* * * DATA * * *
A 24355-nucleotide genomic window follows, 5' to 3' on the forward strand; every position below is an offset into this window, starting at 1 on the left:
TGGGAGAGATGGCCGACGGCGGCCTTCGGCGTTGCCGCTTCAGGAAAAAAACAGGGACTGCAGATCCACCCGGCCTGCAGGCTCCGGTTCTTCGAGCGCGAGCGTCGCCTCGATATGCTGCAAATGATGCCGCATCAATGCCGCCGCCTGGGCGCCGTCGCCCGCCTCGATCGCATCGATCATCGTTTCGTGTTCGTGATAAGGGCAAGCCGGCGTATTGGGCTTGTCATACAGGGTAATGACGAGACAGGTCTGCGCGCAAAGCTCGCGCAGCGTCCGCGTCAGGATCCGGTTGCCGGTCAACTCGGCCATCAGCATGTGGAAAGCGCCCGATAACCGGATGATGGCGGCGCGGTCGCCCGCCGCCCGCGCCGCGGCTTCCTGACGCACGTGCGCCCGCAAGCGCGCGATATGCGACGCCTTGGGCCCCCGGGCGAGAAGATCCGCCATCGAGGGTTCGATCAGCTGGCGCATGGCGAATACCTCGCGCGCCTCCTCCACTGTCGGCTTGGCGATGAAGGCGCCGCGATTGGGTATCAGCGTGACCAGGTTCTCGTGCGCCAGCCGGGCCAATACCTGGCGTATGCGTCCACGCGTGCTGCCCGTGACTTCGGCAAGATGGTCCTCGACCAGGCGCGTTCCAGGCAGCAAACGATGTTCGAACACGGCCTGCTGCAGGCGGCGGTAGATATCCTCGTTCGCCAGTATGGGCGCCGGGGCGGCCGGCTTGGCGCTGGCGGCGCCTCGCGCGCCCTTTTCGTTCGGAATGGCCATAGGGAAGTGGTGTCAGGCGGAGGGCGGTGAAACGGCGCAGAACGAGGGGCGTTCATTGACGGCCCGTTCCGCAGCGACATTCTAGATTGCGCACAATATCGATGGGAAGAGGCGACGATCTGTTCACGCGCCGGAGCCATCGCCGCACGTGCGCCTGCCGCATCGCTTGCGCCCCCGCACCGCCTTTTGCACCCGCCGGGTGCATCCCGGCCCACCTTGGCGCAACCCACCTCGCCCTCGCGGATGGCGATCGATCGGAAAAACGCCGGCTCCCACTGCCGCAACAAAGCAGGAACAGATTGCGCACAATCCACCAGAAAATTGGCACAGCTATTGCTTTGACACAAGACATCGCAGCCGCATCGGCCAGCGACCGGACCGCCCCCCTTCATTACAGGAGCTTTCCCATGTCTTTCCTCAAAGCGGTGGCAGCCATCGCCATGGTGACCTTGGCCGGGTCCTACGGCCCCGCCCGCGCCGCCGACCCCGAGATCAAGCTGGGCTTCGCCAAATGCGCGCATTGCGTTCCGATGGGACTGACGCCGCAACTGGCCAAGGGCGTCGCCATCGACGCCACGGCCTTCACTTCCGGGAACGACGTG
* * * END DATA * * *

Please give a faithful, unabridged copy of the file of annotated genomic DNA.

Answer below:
A 24355-nucleotide genomic window follows, 5' to 3' on the forward strand; every position below is an offset into this window, starting at 1 on the left:
TGGGAGAGATGGCCGACGGCGGCCTTCGGCGTTGCCGCTTCAGGAAAAAAACAGGGACTGCAGATCCACCCGGCCTGCAGGCTCCGGTTCTTCGAGCGCGAGCGTCGCCTCGATATGCTGCAAATGATGCCGCATCAATGCCGCCGCCTGGGCGCCGTCGCCCGCCTCGATCGCATCGATCATCGTTTCGTGTTCGTGATAAGGGCAAGCCGGCGTATTGGGCTTGTCATACAGGGTAATGACGAGACAGGTCTGCGCGCAAAGCTCGCGCAGCGTCCGCGTCAGGATCCGGTTGCCGGTCAACTCGGCCATCAGCATGTGGAAAGCGCCCGATAACCGGATGATGGCGGCGCGGTCGCCCGCCGCCCGCGCCGCGGCTTCCTGACGCACGTGCGCCCGCAAGCGCGCGATATGCGACGCCTTGGGCCCCCGGGCGAGAAGATCCGCCATCGAGGGTTCGATCAGCTGGCGCATGGCGAATACCTCGCGCGCCTCCTCCACTGTCGGCTTGGCGATGAAGGCGCCGCGATTGGGTATCAGCGTGACCAGGTTCTCGTGCGCCAGCCGGGCCAATACCTGGCGTATGCGTCCACGCGTGCTGCCCGTGACTTCGGCAAGATGGTCCTCGACCAGGCGCGTTCCAGGCAGCAAACGATGTTCGAACACGGCCTGCTGCAGGCGGCGGTAGATATCCTCGTTCGCCAGTATGGGCGCCGGGGCGGCCGGCTTGGCGCTGGCGGCGCCTCGCGCGCCCTTTTCGTTCGGAATGGCCATAGGGAAGTGGTGTCAGGCGGAGGGCGGTGAAACGGCGCAGAACGAGGGGCGTTCATTGACGGCCCGTTCCGCAGCGACATTCTAGATTGCGCACAATATCGATGGGAAGAGGCGACGATCTGTTCACGCGCCGGAGCCATCGCCGCACGTGCGCCTGCCGCATCGCTTGCGCCCCCGCACCGCCTTTTGCACCCGCCGGGTGCATCCCGGCCCACCTTGGCGCAACCCACCTCGCCCTCGCGGATGGCGATCGATCGGAAAAACGCCGGCTCCCACTGCCGCAACAAAGCAGGAACAGATTGCGCACAATCCACCAGAAAATTGGCACAGCTATTGCTTTGACACAAGACATCGCAGCCGCATCGGCCAGCGACCGGACCGCCCCCCTTCATTACAGGAGCTTTCCCATGTCTTTCCTCAAAGCGGTGGCAGCCATCGCCATGGTGACCTTGGCCGGGTCCTACGGCCCCGCCCGCGCCGCCGACCCCGAGATCAAGCTGGGCTTCGCCAAATGCGCGCATTGCGTTCCGATGGGACTGACGCCGCAACTGGCCAAGGGCGTCGCCATCGACGCCACGGCCTTCACTTCCGGGAACGACGTG